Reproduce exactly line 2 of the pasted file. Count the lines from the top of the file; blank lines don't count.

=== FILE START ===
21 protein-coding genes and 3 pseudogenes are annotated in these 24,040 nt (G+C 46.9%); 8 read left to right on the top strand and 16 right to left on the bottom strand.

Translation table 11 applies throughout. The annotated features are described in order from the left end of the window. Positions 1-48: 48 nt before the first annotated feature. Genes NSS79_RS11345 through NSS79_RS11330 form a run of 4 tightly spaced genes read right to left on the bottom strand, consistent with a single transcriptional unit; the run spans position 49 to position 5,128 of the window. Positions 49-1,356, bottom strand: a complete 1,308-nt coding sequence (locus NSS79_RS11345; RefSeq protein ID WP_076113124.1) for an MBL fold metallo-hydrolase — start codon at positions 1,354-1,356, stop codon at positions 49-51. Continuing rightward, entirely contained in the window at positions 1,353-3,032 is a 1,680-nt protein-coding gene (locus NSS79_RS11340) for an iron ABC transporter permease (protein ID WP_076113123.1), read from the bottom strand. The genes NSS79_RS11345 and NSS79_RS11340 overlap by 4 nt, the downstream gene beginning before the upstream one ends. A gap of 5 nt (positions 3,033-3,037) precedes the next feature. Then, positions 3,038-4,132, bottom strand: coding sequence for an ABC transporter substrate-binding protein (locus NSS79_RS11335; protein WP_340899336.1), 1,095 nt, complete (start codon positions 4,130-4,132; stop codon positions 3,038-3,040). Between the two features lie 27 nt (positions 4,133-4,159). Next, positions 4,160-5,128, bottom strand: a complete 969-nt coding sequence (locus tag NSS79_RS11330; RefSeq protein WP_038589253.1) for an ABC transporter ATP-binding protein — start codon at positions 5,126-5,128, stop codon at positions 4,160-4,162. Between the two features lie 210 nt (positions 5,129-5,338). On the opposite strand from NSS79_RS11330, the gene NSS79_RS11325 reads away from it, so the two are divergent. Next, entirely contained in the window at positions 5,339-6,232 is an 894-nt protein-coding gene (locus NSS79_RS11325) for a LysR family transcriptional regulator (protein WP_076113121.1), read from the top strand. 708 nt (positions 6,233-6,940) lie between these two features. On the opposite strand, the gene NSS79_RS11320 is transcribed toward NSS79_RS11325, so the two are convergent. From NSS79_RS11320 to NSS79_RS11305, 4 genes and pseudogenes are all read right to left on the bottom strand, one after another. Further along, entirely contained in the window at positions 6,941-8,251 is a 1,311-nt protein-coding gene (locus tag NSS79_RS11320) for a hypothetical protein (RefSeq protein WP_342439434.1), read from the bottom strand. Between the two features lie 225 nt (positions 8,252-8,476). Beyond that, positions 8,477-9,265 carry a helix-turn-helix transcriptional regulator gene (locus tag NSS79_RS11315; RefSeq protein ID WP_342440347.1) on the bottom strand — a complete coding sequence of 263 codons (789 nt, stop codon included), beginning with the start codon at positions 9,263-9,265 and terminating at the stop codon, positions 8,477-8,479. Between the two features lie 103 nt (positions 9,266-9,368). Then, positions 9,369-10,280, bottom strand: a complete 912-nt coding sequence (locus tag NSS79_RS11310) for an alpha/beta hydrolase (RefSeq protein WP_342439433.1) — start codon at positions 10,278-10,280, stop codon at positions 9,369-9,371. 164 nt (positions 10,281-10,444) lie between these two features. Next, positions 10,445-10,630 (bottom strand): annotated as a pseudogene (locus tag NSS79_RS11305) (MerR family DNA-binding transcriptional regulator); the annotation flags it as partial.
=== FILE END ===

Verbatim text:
Translation table 11 applies throughout. The annotated features are described in order from the left end of the window. Positions 1-48: 48 nt before the first annotated feature. Genes NSS79_RS11345 through NSS79_RS11330 form a run of 4 tightly spaced genes read right to left on the bottom strand, consistent with a single transcriptional unit; the run spans position 49 to position 5,128 of the window. Positions 49-1,356, bottom strand: a complete 1,308-nt coding sequence (locus NSS79_RS11345; RefSeq protein ID WP_076113124.1) for an MBL fold metallo-hydrolase — start codon at positions 1,354-1,356, stop codon at positions 49-51. Continuing rightward, entirely contained in the window at positions 1,353-3,032 is a 1,680-nt protein-coding gene (locus NSS79_RS11340) for an iron ABC transporter permease (protein ID WP_076113123.1), read from the bottom strand. The genes NSS79_RS11345 and NSS79_RS11340 overlap by 4 nt, the downstream gene beginning before the upstream one ends. A gap of 5 nt (positions 3,033-3,037) precedes the next feature. Then, positions 3,038-4,132, bottom strand: coding sequence for an ABC transporter substrate-binding protein (locus NSS79_RS11335; protein WP_340899336.1), 1,095 nt, complete (start codon positions 4,130-4,132; stop codon positions 3,038-3,040). Between the two features lie 27 nt (positions 4,133-4,159). Next, positions 4,160-5,128, bottom strand: a complete 969-nt coding sequence (locus tag NSS79_RS11330; RefSeq protein WP_038589253.1) for an ABC transporter ATP-binding protein — start codon at positions 5,126-5,128, stop codon at positions 4,160-4,162. Between the two features lie 210 nt (positions 5,129-5,338). On the opposite strand from NSS79_RS11330, the gene NSS79_RS11325 reads away from it, so the two are divergent. Next, entirely contained in the window at positions 5,339-6,232 is an 894-nt protein-coding gene (locus NSS79_RS11325) for a LysR family transcriptional regulator (protein WP_076113121.1), read from the top strand. 708 nt (positions 6,233-6,940) lie between these two features. On the opposite strand, the gene NSS79_RS11320 is transcribed toward NSS79_RS11325, so the two are convergent. From NSS79_RS11320 to NSS79_RS11305, 4 genes and pseudogenes are all read right to left on the bottom strand, one after another. Further along, entirely contained in the window at positions 6,941-8,251 is a 1,311-nt protein-coding gene (locus tag NSS79_RS11320) for a hypothetical protein (RefSeq protein WP_342439434.1), read from the bottom strand. Between the two features lie 225 nt (positions 8,252-8,476). Beyond that, positions 8,477-9,265 carry a helix-turn-helix transcriptional regulator gene (locus tag NSS79_RS11315; RefSeq protein ID WP_342440347.1) on the bottom strand — a complete coding sequence of 263 codons (789 nt, stop codon included), beginning with the start codon at positions 9,263-9,265 and terminating at the stop codon, positions 8,477-8,479. Between the two features lie 103 nt (positions 9,266-9,368). Then, positions 9,369-10,280, bottom strand: a complete 912-nt coding sequence (locus tag NSS79_RS11310) for an alpha/beta hydrolase (RefSeq protein WP_342439433.1) — start codon at positions 10,278-10,280, stop codon at positions 9,369-9,371. 164 nt (positions 10,281-10,444) lie between these two features. Next, positions 10,445-10,630 (bottom strand): annotated as a pseudogene (locus tag NSS79_RS11305) (MerR family DNA-binding transcriptional regulator); the annotation flags it as partial.